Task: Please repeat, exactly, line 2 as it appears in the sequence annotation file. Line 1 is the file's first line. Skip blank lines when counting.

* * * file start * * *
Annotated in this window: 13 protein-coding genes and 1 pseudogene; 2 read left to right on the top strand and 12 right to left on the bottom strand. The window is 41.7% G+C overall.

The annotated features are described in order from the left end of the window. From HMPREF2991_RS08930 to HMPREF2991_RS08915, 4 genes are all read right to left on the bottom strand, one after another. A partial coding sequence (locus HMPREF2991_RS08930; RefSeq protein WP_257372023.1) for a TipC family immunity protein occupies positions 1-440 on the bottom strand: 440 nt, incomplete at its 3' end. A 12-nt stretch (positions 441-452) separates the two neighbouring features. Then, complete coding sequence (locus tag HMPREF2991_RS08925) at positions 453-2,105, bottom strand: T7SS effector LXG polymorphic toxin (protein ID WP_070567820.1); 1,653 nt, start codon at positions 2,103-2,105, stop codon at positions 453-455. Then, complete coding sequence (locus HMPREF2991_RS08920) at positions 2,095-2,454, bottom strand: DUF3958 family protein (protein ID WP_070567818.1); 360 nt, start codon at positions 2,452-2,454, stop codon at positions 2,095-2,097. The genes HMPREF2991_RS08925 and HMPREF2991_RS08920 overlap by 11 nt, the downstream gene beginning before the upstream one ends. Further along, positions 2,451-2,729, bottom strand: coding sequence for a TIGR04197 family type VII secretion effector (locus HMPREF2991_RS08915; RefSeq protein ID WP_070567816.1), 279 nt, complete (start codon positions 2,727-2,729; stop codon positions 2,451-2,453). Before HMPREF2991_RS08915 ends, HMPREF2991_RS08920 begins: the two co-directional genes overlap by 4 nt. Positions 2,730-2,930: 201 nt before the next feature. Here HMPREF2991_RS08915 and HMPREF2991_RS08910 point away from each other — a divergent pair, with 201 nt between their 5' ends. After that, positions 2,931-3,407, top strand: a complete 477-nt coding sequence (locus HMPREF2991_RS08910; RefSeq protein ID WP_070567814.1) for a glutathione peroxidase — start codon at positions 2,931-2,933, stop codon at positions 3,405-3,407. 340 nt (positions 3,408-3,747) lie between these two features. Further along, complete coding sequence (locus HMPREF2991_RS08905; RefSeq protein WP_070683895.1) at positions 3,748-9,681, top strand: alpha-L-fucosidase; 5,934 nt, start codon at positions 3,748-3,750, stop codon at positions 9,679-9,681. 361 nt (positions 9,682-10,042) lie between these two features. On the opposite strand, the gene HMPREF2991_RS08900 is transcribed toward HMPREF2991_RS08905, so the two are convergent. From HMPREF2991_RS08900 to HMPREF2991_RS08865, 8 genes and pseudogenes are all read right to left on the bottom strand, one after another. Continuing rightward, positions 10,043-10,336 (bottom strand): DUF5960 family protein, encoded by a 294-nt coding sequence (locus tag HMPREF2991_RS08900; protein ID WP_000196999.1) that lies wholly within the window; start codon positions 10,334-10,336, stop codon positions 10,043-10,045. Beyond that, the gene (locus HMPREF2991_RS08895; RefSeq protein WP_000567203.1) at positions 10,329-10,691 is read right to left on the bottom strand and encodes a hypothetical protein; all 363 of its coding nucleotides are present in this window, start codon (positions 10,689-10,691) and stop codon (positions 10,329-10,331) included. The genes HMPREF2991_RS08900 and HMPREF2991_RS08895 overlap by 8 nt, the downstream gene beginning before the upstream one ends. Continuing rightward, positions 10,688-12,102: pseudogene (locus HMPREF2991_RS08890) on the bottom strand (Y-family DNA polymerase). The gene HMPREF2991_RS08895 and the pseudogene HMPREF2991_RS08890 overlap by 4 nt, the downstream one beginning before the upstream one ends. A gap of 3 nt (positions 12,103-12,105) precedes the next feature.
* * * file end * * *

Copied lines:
The annotated features are described in order from the left end of the window. From HMPREF2991_RS08930 to HMPREF2991_RS08915, 4 genes are all read right to left on the bottom strand, one after another. A partial coding sequence (locus HMPREF2991_RS08930; RefSeq protein WP_257372023.1) for a TipC family immunity protein occupies positions 1-440 on the bottom strand: 440 nt, incomplete at its 3' end. A 12-nt stretch (positions 441-452) separates the two neighbouring features. Then, complete coding sequence (locus tag HMPREF2991_RS08925) at positions 453-2,105, bottom strand: T7SS effector LXG polymorphic toxin (protein ID WP_070567820.1); 1,653 nt, start codon at positions 2,103-2,105, stop codon at positions 453-455. Then, complete coding sequence (locus HMPREF2991_RS08920) at positions 2,095-2,454, bottom strand: DUF3958 family protein (protein ID WP_070567818.1); 360 nt, start codon at positions 2,452-2,454, stop codon at positions 2,095-2,097. The genes HMPREF2991_RS08925 and HMPREF2991_RS08920 overlap by 11 nt, the downstream gene beginning before the upstream one ends. Further along, positions 2,451-2,729, bottom strand: coding sequence for a TIGR04197 family type VII secretion effector (locus HMPREF2991_RS08915; RefSeq protein ID WP_070567816.1), 279 nt, complete (start codon positions 2,727-2,729; stop codon positions 2,451-2,453). Before HMPREF2991_RS08915 ends, HMPREF2991_RS08920 begins: the two co-directional genes overlap by 4 nt. Positions 2,730-2,930: 201 nt before the next feature. Here HMPREF2991_RS08915 and HMPREF2991_RS08910 point away from each other — a divergent pair, with 201 nt between their 5' ends. After that, positions 2,931-3,407, top strand: a complete 477-nt coding sequence (locus HMPREF2991_RS08910; RefSeq protein ID WP_070567814.1) for a glutathione peroxidase — start codon at positions 2,931-2,933, stop codon at positions 3,405-3,407. 340 nt (positions 3,408-3,747) lie between these two features. Further along, complete coding sequence (locus HMPREF2991_RS08905; RefSeq protein WP_070683895.1) at positions 3,748-9,681, top strand: alpha-L-fucosidase; 5,934 nt, start codon at positions 3,748-3,750, stop codon at positions 9,679-9,681. 361 nt (positions 9,682-10,042) lie between these two features. On the opposite strand, the gene HMPREF2991_RS08900 is transcribed toward HMPREF2991_RS08905, so the two are convergent. From HMPREF2991_RS08900 to HMPREF2991_RS08865, 8 genes and pseudogenes are all read right to left on the bottom strand, one after another. Continuing rightward, positions 10,043-10,336 (bottom strand): DUF5960 family protein, encoded by a 294-nt coding sequence (locus tag HMPREF2991_RS08900; protein ID WP_000196999.1) that lies wholly within the window; start codon positions 10,334-10,336, stop codon positions 10,043-10,045. Beyond that, the gene (locus HMPREF2991_RS08895; RefSeq protein WP_000567203.1) at positions 10,329-10,691 is read right to left on the bottom strand and encodes a hypothetical protein; all 363 of its coding nucleotides are present in this window, start codon (positions 10,689-10,691) and stop codon (positions 10,329-10,331) included. The genes HMPREF2991_RS08900 and HMPREF2991_RS08895 overlap by 8 nt, the downstream gene beginning before the upstream one ends. Continuing rightward, positions 10,688-12,102: pseudogene (locus HMPREF2991_RS08890) on the bottom strand (Y-family DNA polymerase). The gene HMPREF2991_RS08895 and the pseudogene HMPREF2991_RS08890 overlap by 4 nt, the downstream one beginning before the upstream one ends. A gap of 3 nt (positions 12,103-12,105) precedes the next feature.